Updated 1.50pm

Judge Abigail Lofaro has been backed by Daphne Caruana Galizia’s family, the government and two other judges who sit on an inquiry into the journalist’s assassination, one day after her husband was implicated in a property deal involving murder suspect Yorgen Fenech. 

Reading a decree out in court on Monday morning, judge Lofaro said that she had only learnt of the matter on December 19 when her husband, Pierre Lofaro, received questions about it from Times of Malta. The news report was published the following day. 

She said she saw no grounds to recuse herself from the public inquiry, but asked for a declaration of trust in her integrity, impartiality and independence.

Lawyers representing the Caruana Galizia family, Therese Comodini Cachia and Jason Azzopardi, as well as the two other judges sitting on the board of inquiry, Michael Mallia and Joseph Said Pullicino, all declared their full trust in the judge. 

In a statement issued in the afternoon, the government said it wanted the inquiry "as it is composed" to complete its work and did not want it to be undermined. 

Lofaro’s decree follows a report in The Sunday Times of Malta that junior minister Rosianne Cutajar brokered the sale of a multi-million euro property in Mdina to Yorgen Fenech, the business mogul who stands accused of complicity in Caruana Galizia’s murder. 

Cutajar is alleged to have pocketed a €46,500 commission in cash for her part of the deal. The sale fell through when Fenech was arrested in November 2019 and the property seller is now reportedly chasing her and an associate of hers to refund the brokerage fee. 

Cutajar has insisted she “always acted correctly” and said that questions about the matter should be addressed elsewhere.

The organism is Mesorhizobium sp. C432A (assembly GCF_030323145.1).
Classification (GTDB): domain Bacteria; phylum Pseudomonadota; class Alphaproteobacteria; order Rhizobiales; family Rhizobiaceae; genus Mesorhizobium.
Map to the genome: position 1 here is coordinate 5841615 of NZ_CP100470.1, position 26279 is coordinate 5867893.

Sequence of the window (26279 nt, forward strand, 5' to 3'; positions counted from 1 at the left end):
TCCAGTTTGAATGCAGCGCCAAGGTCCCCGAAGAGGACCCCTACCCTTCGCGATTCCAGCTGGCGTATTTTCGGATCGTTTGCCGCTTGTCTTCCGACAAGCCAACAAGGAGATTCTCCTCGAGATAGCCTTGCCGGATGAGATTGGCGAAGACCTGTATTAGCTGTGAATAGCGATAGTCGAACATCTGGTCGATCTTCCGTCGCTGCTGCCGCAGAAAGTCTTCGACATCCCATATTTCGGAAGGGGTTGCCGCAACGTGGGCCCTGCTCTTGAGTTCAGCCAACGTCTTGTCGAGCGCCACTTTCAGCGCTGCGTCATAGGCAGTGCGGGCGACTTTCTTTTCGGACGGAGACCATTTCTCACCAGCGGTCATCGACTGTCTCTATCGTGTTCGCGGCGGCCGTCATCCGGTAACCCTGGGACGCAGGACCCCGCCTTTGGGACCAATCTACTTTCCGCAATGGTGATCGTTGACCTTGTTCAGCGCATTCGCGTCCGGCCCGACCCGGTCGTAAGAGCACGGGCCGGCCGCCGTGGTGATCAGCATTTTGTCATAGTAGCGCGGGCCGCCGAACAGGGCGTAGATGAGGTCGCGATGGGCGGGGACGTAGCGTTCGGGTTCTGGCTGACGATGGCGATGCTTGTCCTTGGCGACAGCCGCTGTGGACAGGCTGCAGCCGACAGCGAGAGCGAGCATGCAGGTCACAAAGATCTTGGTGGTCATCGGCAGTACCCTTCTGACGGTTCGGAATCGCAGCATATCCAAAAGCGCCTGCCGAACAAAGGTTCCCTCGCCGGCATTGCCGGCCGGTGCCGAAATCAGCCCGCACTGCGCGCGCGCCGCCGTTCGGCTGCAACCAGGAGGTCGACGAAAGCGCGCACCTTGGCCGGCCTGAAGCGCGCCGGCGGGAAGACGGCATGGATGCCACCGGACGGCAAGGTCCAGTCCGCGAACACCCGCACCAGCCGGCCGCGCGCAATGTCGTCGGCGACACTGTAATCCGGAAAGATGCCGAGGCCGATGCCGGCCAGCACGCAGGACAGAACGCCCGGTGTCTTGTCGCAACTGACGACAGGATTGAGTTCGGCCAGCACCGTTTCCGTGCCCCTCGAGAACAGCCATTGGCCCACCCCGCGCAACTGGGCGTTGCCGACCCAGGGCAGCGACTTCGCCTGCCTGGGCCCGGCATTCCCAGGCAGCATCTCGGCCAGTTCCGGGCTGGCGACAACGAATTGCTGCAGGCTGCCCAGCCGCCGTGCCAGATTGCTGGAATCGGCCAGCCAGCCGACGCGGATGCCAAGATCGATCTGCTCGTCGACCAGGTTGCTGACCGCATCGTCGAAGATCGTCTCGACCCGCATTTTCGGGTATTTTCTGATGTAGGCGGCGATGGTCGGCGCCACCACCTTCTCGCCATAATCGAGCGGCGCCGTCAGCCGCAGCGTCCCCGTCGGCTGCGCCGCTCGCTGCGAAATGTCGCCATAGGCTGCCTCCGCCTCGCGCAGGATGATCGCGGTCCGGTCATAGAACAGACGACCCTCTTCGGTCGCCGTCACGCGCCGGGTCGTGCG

Lofaro’s husband, lawyer Pierre Lofaro, served as a director for the company which sought to sell the Mdina property to Fenech. He resigned that position in January 2020 but continued to represent the company legally in subsequent months.

Judge Lofaro was appointed to the inquiry in November 2019. 

In her decree, judge Lofaro said that while the reports concerning the property deal were not in themselves grounds for her to recuse herself, she did not want any suspicions to cloud the inquiry or its work. 

She said that she was willing to step down from the inquiry if necessary, but that she would also continue to serve on the three-judge board if the state and Caruana Galizia family declared that they trusted her impartiality, independence and integrity. 

Speaking on Sunday, Prime Minister Robert Abela made no direct mention of reports concerning Cutajar’s property deal but said he wanted the public inquiry protected from “attacks by those who want to undermine it.”

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